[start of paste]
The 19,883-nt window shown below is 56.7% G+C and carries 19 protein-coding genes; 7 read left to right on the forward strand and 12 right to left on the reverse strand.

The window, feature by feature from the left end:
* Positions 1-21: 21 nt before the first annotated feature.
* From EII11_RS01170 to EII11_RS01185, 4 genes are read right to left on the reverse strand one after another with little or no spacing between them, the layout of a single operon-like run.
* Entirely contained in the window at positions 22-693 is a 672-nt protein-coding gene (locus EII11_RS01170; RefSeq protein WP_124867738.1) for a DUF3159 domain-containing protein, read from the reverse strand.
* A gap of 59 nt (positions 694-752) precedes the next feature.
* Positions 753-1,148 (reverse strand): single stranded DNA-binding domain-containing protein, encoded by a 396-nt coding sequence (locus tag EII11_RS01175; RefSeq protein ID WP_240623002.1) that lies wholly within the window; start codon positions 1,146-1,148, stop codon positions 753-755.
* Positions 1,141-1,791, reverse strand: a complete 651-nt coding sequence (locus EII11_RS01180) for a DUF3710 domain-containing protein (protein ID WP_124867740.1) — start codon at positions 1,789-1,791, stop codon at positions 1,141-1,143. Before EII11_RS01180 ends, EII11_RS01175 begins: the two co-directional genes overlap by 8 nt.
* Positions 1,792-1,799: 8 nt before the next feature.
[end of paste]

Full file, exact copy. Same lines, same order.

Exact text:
The 19,883-nt window shown below is 56.7% G+C and carries 19 protein-coding genes; 7 read left to right on the forward strand and 12 right to left on the reverse strand.

The window, feature by feature from the left end:
* Positions 1-21: 21 nt before the first annotated feature.
* From EII11_RS01170 to EII11_RS01185, 4 genes are read right to left on the reverse strand one after another with little or no spacing between them, the layout of a single operon-like run.
* Entirely contained in the window at positions 22-693 is a 672-nt protein-coding gene (locus EII11_RS01170; RefSeq protein WP_124867738.1) for a DUF3159 domain-containing protein, read from the reverse strand.
* A gap of 59 nt (positions 694-752) precedes the next feature.
* Positions 753-1,148 (reverse strand): single stranded DNA-binding domain-containing protein, encoded by a 396-nt coding sequence (locus tag EII11_RS01175; RefSeq protein ID WP_240623002.1) that lies wholly within the window; start codon positions 1,146-1,148, stop codon positions 753-755.
* Positions 1,141-1,791, reverse strand: a complete 651-nt coding sequence (locus EII11_RS01180) for a DUF3710 domain-containing protein (protein ID WP_124867740.1) — start codon at positions 1,789-1,791, stop codon at positions 1,141-1,143. Before EII11_RS01180 ends, EII11_RS01175 begins: the two co-directional genes overlap by 8 nt.
* Positions 1,792-1,799: 8 nt before the next feature.